Ex-deputy state pathologist abandons expert witness plans
Published 05/03/2014 | 02:30
THE former deputy state pathologist, Dr Khalid Jaber, has abandoned plans to set himself up as an expert defence witness in Ireland and has instead returned to his native Saudi Arabia.
Dr Jaber (55) resigned last November following a disagreement with the state pathologist Professor Marie Cassidy over the circumstances surrounding the death of an alleged homicide victim.
Following his resignation he wrote to Garda Commissioner Martin Callinan and coroners around the country advising that he would be offering his services as a defence pathologist. However, the Irish Independent has learnt he has now abandoned these plans, eliminating the possibility of further clashes with his former boss.
Speaking to the Irish Independent from Saudi Arabia, Dr Jaber said he was "building a private consultancy advisory practice out here".
He said: "I am much happier here . . . I will find it impossible to return back to work in Ireland as long as the old and same conditions that have prevailed remain continually in the running."
Dr Jaber caused controversy last year after it emerged he had sent a series of letters to the Department of Justice, the Director of Public Prosecutions and the Royal College of Physicians criticising Prof Cassidy's qualifications.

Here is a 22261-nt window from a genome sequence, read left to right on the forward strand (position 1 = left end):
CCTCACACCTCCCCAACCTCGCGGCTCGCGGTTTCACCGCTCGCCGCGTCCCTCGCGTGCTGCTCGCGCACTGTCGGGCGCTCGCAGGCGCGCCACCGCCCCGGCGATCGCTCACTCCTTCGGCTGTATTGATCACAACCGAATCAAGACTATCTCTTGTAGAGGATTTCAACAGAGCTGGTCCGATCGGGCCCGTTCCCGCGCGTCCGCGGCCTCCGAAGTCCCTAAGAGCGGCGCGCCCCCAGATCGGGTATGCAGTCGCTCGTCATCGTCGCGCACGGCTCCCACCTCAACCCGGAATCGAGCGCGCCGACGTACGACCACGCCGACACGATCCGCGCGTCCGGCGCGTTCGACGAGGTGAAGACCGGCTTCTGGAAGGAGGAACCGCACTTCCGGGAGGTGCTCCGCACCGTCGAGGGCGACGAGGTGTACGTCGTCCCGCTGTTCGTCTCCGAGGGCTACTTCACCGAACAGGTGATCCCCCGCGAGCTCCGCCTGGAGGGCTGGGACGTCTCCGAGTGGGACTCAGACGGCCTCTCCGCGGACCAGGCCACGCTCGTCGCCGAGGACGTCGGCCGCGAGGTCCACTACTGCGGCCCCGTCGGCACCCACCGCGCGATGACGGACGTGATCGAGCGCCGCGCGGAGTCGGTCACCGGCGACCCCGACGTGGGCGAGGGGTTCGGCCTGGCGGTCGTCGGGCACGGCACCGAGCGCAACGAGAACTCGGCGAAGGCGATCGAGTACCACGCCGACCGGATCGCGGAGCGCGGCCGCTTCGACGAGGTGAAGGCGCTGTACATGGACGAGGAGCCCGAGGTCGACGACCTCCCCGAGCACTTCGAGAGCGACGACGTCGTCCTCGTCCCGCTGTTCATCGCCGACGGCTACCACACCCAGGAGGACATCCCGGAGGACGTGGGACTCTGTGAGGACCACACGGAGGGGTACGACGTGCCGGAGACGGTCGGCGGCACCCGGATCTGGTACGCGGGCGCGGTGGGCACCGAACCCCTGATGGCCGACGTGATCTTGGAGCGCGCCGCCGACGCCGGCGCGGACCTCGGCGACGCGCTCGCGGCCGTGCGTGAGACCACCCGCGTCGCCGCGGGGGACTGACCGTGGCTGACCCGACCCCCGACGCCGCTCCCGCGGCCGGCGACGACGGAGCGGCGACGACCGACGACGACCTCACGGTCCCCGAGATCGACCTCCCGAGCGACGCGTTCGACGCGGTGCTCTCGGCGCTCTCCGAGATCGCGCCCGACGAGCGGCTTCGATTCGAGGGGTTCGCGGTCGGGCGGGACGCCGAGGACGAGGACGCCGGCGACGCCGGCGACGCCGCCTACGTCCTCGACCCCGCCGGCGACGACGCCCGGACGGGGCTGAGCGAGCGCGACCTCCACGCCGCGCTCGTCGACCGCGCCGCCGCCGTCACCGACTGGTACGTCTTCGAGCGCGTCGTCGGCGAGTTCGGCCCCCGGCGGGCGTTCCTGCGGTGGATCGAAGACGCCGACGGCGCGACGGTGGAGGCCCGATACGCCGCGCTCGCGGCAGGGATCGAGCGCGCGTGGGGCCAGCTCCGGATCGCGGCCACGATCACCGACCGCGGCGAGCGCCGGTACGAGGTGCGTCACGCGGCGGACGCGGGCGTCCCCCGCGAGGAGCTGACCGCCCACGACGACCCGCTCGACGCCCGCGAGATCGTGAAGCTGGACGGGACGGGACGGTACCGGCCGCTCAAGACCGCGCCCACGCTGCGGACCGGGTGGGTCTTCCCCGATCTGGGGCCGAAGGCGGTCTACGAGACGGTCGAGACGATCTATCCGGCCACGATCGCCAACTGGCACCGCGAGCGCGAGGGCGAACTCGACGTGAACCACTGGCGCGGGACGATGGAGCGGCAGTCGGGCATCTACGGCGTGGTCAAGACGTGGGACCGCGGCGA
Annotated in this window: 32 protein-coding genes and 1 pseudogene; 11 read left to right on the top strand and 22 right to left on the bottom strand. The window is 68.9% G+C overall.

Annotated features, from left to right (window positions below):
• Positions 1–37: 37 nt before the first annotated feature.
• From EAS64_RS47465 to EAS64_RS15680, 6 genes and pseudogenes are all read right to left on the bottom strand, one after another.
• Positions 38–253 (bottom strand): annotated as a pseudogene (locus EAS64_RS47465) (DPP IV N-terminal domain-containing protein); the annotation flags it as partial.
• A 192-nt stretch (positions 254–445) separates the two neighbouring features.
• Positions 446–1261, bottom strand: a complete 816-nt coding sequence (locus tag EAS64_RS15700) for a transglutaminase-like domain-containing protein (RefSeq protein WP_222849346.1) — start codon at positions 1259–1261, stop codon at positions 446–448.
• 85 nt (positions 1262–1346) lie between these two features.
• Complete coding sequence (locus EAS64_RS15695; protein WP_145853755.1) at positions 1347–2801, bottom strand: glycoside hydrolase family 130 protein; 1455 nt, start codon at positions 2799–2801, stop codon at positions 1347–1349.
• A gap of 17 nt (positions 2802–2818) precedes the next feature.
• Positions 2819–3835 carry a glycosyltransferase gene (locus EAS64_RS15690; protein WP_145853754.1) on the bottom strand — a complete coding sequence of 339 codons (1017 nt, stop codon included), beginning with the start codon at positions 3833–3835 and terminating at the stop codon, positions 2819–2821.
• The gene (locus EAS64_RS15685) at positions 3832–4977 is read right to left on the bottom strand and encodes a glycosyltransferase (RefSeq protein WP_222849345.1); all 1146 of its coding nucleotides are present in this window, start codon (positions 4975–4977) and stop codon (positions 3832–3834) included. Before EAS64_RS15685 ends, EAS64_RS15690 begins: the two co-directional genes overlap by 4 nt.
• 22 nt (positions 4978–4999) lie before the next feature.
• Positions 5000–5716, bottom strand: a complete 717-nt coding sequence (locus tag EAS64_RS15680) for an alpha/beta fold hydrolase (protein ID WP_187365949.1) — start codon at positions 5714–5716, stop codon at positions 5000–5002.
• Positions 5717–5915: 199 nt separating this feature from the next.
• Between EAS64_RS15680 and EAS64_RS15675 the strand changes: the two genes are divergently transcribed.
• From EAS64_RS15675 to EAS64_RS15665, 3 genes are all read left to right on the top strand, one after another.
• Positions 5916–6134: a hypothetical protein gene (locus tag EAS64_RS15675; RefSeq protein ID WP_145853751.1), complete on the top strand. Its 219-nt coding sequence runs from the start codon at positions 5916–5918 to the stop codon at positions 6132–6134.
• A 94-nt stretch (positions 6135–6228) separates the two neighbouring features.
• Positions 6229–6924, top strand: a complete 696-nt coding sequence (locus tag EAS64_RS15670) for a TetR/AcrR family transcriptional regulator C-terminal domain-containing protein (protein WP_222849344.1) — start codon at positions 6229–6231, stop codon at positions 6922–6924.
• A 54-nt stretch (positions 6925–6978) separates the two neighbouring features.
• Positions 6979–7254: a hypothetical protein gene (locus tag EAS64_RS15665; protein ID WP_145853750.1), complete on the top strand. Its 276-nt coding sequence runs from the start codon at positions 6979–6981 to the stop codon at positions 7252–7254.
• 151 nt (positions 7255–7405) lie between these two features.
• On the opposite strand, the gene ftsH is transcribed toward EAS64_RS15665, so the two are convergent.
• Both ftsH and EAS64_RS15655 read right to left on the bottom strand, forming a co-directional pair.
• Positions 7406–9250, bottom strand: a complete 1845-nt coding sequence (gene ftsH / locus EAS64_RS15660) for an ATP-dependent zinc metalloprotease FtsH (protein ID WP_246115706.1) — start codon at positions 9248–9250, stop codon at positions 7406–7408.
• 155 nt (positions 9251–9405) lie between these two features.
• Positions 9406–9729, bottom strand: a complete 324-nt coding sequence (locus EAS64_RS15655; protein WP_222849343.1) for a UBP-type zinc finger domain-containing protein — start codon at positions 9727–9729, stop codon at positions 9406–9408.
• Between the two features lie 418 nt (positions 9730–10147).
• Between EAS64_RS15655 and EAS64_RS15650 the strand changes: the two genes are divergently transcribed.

Dr Jaber and Prof Cassidy also had differing opinions on the circumstances surrounding a suspected murder, which provoked considerable ill-feeling on Dr Jaber's side. However, the Department of Justice gave its full backing to Prof Cassidy.
Dr Jaber was accused by secretary general Brian Purcell of undermining the credibility and standing of the Office of the State Pathologist.
The Irish Independent has also learned Dr Jaber was critical of the department's handling of the abandoned plan to develop a joint facility for the Office of the State Pathologist and the Dublin City Coroner in Marino.
After spending €3.3m – almost €2m of which went on consultants – the project was shelved.
The matter is set to be examined by the Dail's Public Accounts Committee next week.
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